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Are the two structures depicting the same molecule? Why? Why not?

Ethanol "isomers"

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    $\begingroup$ If ethanol was flat, it would make sense, but it isn't. $\endgroup$
    – Mithoron
    Commented Mar 3, 2016 at 12:29
  • $\begingroup$ They can be stereo isomers instead. See upload.wikimedia.org/wikipedia/commons/thumb/1/11/… for 3d structure of ethanol. $\endgroup$ Commented Mar 3, 2016 at 12:33
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    $\begingroup$ If ethanol was static, this would be true, but it isn't. $\endgroup$
    – jerepierre
    Commented Mar 3, 2016 at 16:12
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    $\begingroup$ There could be atropoisomers if rotation was blocked but it would need very low temperature to try to separate what is normally rotamers of ethanol. $\endgroup$
    – Mithoron
    Commented Mar 3, 2016 at 22:17

1 Answer 1

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Try to imagine it in a 3D fashion. You can look it at molcalc.org. The molecule rotates around the $\ce{C-C}$ bond converting one structure into the other. These rotations are very fast.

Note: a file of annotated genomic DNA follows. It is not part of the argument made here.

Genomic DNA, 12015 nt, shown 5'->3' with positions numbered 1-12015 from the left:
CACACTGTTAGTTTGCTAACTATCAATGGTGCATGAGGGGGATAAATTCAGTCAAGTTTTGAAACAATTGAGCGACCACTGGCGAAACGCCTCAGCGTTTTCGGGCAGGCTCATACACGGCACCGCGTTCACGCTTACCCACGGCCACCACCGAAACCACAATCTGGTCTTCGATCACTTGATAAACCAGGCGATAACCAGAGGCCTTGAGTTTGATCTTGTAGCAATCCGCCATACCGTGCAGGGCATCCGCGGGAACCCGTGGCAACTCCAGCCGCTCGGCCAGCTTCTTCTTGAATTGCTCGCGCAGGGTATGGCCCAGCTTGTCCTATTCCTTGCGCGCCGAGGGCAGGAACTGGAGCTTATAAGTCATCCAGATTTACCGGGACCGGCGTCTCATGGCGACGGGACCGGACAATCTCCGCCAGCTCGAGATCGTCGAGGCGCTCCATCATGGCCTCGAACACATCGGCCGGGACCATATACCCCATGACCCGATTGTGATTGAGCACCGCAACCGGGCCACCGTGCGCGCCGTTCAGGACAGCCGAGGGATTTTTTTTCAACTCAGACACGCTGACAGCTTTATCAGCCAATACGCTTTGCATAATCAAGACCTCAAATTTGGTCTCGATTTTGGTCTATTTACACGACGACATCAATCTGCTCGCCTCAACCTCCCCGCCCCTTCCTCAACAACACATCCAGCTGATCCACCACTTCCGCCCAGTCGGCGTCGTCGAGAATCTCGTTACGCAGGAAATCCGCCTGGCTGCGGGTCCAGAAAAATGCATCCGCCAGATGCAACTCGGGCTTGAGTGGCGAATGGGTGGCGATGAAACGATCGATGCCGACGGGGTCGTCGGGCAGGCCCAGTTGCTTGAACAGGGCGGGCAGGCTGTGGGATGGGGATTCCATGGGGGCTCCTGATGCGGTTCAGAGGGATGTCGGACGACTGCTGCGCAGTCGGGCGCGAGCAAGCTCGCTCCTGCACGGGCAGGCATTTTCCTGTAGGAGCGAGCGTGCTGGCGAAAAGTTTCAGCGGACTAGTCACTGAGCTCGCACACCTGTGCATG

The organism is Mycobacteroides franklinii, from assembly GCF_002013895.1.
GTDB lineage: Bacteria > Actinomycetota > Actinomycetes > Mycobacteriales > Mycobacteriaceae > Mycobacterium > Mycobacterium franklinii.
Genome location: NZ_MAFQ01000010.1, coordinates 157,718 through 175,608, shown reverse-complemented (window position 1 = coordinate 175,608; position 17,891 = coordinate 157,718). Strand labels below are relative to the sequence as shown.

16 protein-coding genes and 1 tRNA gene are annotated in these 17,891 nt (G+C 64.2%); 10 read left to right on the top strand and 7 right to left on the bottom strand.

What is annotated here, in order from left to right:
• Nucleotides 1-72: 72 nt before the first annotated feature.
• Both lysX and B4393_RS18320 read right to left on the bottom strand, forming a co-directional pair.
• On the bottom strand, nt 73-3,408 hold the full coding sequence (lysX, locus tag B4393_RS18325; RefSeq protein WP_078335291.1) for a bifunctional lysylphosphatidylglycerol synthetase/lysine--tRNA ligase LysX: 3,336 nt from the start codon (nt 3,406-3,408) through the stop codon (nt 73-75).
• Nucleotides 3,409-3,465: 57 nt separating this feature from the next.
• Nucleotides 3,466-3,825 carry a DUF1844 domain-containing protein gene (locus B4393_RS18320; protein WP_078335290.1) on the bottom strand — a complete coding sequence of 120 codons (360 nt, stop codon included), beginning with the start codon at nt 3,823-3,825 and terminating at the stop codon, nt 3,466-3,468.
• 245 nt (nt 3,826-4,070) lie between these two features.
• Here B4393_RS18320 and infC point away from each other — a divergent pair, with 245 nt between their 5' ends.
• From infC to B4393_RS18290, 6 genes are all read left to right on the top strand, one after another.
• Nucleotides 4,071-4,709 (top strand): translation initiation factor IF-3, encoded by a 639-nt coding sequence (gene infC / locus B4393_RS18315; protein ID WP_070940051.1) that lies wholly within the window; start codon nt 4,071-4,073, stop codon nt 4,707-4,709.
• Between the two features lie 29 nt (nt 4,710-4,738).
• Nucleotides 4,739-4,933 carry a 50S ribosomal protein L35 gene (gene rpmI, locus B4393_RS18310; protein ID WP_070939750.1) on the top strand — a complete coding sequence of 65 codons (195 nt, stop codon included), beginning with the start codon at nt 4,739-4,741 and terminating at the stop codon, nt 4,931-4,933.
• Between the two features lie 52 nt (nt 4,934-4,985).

Another point is, that the representations you chose are 2D, so the could still represent the same molecule:

same molecule different angles

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  • $\begingroup$ I changed the URL for ethanol model, the previous one gives error 404 (probably they change the part in the address that looks like a hash from time to time). $\endgroup$
    – andselisk
    Commented Jan 2, 2018 at 14:19
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    $\begingroup$ @andselisk thanks. Maybe I should come back to this again and add an animated gif, or even link to some other provider as a backup. The Pittsburgh repository comes to mind, but I guess that was still in its infancy when writing this answer. $\endgroup$ Commented Jan 2, 2018 at 23:16

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